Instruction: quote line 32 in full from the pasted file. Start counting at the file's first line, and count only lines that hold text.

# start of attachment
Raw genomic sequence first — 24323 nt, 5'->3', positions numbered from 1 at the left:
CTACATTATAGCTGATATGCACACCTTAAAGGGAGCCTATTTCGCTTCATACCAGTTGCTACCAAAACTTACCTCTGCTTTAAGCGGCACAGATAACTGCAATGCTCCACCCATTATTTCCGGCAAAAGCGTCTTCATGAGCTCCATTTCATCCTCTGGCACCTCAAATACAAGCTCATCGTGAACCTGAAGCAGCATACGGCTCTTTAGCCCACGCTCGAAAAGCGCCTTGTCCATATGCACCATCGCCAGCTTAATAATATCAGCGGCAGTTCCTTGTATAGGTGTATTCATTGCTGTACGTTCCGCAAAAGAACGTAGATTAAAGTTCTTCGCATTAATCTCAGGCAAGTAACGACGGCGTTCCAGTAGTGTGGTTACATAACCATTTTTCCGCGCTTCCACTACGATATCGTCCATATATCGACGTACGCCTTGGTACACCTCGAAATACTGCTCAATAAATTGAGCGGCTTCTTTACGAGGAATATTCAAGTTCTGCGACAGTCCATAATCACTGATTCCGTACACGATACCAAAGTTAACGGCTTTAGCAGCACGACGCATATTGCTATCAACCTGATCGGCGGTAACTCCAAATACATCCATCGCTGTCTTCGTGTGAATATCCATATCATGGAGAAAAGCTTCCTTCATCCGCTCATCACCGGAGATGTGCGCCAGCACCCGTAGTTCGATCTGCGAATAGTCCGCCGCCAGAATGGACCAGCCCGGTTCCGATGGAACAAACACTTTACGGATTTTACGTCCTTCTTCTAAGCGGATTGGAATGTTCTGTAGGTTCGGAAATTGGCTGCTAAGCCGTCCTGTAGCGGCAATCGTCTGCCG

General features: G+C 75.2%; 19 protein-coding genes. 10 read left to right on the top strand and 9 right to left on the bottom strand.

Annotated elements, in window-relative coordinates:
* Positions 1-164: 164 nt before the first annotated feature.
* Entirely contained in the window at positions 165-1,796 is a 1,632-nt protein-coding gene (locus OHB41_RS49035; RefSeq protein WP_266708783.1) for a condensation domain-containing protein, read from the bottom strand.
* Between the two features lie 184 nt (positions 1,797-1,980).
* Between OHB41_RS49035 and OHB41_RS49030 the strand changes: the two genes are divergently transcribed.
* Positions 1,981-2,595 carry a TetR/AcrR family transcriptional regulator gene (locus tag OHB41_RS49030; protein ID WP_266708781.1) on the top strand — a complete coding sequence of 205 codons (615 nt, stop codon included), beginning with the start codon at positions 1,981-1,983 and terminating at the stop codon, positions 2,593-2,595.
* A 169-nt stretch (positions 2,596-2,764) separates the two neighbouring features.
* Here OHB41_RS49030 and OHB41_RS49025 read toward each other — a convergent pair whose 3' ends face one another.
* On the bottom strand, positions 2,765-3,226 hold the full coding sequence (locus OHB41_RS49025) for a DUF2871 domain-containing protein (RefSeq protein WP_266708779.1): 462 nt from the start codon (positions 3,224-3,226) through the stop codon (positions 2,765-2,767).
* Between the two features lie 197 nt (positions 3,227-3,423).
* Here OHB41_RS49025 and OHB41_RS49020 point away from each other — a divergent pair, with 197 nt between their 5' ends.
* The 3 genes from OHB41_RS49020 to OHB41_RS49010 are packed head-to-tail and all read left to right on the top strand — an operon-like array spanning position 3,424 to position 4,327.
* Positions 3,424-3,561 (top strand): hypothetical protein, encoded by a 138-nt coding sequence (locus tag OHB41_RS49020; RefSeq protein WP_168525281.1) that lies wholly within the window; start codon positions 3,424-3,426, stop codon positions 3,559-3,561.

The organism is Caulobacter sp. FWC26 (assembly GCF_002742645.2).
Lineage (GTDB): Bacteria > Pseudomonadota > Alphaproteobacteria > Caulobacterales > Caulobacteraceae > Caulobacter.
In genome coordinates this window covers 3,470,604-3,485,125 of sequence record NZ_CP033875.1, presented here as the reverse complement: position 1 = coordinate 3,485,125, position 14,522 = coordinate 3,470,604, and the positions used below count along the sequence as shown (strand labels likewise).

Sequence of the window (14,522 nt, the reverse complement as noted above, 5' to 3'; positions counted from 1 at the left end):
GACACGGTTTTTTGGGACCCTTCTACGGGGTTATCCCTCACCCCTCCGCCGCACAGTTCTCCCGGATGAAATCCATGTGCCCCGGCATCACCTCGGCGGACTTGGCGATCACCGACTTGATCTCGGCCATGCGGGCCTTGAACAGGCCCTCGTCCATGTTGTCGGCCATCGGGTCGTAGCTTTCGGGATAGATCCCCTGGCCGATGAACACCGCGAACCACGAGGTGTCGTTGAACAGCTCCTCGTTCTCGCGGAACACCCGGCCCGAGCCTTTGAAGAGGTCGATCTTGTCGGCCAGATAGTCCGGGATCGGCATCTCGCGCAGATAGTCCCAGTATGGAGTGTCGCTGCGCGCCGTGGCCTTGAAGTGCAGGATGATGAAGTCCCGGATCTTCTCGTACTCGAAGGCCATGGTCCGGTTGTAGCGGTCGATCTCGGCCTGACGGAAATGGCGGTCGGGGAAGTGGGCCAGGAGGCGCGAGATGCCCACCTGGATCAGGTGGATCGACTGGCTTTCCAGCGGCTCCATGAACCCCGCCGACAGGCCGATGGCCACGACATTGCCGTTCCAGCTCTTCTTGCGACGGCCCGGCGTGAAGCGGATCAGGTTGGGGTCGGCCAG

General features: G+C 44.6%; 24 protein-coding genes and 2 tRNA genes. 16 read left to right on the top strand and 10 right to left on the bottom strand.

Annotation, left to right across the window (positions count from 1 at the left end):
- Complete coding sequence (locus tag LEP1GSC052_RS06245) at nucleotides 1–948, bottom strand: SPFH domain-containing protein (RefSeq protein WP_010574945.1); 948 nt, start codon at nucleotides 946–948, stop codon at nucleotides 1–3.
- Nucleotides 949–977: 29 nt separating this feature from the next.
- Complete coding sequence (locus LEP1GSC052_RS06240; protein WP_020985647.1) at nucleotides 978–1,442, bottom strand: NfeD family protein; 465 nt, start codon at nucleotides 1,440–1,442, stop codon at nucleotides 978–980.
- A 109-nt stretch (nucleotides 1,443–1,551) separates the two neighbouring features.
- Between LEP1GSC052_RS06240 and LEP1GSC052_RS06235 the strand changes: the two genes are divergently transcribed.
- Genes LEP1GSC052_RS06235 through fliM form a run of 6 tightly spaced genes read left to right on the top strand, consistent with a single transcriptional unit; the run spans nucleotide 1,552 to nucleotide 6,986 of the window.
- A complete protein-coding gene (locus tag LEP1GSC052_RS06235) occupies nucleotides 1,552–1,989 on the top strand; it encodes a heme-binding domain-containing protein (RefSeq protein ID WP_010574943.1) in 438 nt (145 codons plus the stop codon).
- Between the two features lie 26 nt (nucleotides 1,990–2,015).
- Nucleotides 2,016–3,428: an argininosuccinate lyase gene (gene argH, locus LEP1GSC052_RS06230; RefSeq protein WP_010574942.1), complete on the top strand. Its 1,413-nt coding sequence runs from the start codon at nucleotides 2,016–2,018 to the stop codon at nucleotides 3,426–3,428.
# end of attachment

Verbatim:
- Nucleotides 2,016–3,428: an argininosuccinate lyase gene (gene argH, locus LEP1GSC052_RS06230; RefSeq protein WP_010574942.1), complete on the top strand. Its 1,413-nt coding sequence runs from the start codon at nucleotides 2,016–2,018 to the stop codon at nucleotides 3,426–3,428.